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Dear Suri & Hanie,

Over the past few months I have been working very diligently at putting together an album and timeline for you all about Nancy. Despite my frustrations and sadness, I have found comfort in reminiscing with friends about the fun times we had with Nancy.

I cannot help but think about what Nancy has done for me. She was an incredible friend and motivator. “I can’t” was not part of her vocabulary; instead, she lived for the challenge.

Nancy shared her love for skiing and took me out west where I learned to ski at twenty-five years old. I didn’t see much of her on the slopes, occasionally from the ski lift. We always looked forward to the recaps of each other’s day.

Unfortunately, one of the few times I did ski with Nancy and tried to keep up, I ended up with a mouthful of loose teeth. However, without her, I would not have made it out west to broaden my horizons, meet good friends or discover my love of the snow-capped Rockies. Nancy was a fabulous skier and I always told her that she had better watch out because one day I would ski as well as she could.

In the summer of 1995, Nancy ran the Corporate Challenge with me. It was such a hot day that the race was not clocked. Thanks to Nancy’s coaching, my time was quite impressive despite the difficult conditions. I was also with Nancy when she considered running the NYC Marathon. When she started to train I would run with her in Central Park before work. The routine became a two-mile run for me, just up to Sheep’s Meadow, at which point I would stop and rest on one of the benches until Nancy ran down to 59th Street and picked me up on her way home. Of course I brought emergency money along for a taxi, just in case I couldn’t make the run back with her. But she would never allow that!

To be Nancy’s friend, you had to be creative and always on your toes. I would frequently get calls about Cantor parties that we had to attend and last minute trips she had planned out for us. Making a flight by the skin of our teeth was very common.

Nancy was the most fearless person I knew. Whether it was skiing down a double-black-diamond, snowboarding, snow shoeing, jumping off cliffs, hiking, and especially cycling, there was no doubt, she was the leader of the pack. Her inner drive, determination, and willpower were an enigma to me.

She was a caring roommate. Nancy made sure I was eating right, always asked if I needed anything washed and if I was sick in bed, she would pick up my medicine. She also shared her annual box of Godiva chocolate with me, which she guarded from everyone else. She was a simple but good cook. Breakfast in bed was not unusual: pancakes, French toast, and strawberry-banana fruit smoothies! Harvey Wallbanger cake became Nancy’s special dessert that ultimately became a favorite of the company that we frequently entertained in our apartment. Chicken breast marinated in lemon garlic sauce, then dipped in cornflake crumbs was Nancy’s best creation.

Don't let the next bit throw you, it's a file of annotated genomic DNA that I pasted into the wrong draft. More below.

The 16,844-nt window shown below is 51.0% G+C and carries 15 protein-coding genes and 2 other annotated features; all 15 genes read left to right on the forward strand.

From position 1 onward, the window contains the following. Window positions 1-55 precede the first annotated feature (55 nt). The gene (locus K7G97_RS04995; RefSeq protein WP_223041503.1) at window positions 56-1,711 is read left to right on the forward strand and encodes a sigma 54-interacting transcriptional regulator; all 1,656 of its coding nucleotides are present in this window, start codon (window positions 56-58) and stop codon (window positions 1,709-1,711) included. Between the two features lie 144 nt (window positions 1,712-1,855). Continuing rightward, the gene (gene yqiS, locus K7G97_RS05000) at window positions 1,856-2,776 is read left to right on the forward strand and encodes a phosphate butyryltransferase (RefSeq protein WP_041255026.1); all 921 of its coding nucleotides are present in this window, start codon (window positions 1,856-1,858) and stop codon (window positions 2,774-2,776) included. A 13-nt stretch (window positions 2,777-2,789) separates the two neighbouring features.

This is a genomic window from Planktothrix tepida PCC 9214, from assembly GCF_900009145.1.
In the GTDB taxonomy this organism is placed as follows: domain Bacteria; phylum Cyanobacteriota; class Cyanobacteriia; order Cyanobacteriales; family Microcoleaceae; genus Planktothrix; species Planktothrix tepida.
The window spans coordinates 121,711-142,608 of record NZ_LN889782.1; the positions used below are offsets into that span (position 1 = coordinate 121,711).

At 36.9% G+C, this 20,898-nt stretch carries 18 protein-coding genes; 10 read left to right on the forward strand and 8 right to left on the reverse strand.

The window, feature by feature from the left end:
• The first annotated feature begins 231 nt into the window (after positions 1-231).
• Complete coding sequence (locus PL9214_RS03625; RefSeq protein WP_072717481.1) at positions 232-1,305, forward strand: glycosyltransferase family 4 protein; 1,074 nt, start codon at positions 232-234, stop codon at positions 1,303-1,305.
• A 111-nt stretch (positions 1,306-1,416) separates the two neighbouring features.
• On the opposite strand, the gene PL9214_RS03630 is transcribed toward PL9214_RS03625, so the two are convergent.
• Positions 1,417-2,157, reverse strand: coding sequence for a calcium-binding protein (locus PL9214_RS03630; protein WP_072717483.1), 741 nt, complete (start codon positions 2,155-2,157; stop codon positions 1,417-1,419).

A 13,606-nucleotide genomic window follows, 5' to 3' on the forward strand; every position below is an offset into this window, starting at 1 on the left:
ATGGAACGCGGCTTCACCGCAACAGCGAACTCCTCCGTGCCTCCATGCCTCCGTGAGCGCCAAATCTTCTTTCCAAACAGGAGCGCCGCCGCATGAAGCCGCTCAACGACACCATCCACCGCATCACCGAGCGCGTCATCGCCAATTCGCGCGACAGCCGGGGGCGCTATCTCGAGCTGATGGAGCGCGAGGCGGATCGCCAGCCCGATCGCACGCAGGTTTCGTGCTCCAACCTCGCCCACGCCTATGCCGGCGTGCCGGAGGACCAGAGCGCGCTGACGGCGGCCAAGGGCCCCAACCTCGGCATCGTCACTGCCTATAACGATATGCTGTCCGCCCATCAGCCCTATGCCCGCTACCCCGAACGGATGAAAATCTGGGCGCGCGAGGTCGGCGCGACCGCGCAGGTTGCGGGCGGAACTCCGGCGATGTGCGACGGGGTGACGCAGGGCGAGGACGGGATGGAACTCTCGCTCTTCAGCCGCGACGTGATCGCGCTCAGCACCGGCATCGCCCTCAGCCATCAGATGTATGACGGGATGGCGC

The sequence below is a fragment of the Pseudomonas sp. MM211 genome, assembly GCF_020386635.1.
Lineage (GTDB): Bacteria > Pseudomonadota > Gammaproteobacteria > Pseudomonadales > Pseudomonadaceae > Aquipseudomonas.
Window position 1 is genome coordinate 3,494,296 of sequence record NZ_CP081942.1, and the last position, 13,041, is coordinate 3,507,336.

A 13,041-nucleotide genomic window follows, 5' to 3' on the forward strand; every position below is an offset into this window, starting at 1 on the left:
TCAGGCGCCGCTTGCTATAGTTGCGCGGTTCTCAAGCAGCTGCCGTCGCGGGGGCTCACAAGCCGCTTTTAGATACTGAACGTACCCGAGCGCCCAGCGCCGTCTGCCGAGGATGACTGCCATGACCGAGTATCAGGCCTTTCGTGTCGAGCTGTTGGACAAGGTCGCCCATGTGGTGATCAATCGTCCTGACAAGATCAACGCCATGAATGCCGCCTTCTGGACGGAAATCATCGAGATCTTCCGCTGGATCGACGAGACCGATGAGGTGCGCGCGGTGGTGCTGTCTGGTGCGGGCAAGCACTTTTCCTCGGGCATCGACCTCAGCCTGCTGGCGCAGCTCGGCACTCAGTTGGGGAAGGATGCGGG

I will always remember Nancy’s routines: doing her laundry, cleaning her closet, eating her Kosher Market chicken dinner on the floor of her room, going to the gym or cycling, and davening every morning in the dark living room before she left for work.

I realize that I probably spent more time with Nancy than anyone else has. We lived together for eight years, took vacations together, celebrated holidays and Shabbat together, and stayed up till all hours of the night, together.

Despite any frustrations Nancy may have had, she was one of the happiest people I knew. She was always laughing, laughing until she cried, and made us all cry with her. She shared so many of her crazy stories with me. I know her favorite color, the boys and men she liked, and all of the old high school and college clothing in her closet, which she finally cleaned out.

I admired so many of Nancy’s qualities. Nancy was the most direct person I knew. Her opinions and beliefs were strong and unwavering, her work ethic was like no other. She had grandiose plans and dreams to start an Olympic cycling team for Israel. Because of her determination in everything she did, especially her recent mastery of cycling, I believe that she would have made her vision a reality. Nancy had a craving for balance. She spoke often about her struggle between work, religion, and cycling. By taking the job at Cantor, Nancy was able to achieve the balance she so desired.

Nicole Fersel

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Acknowledgments Introduction Testimonies Photo Gallery 1 Reflections from Nancy's Mother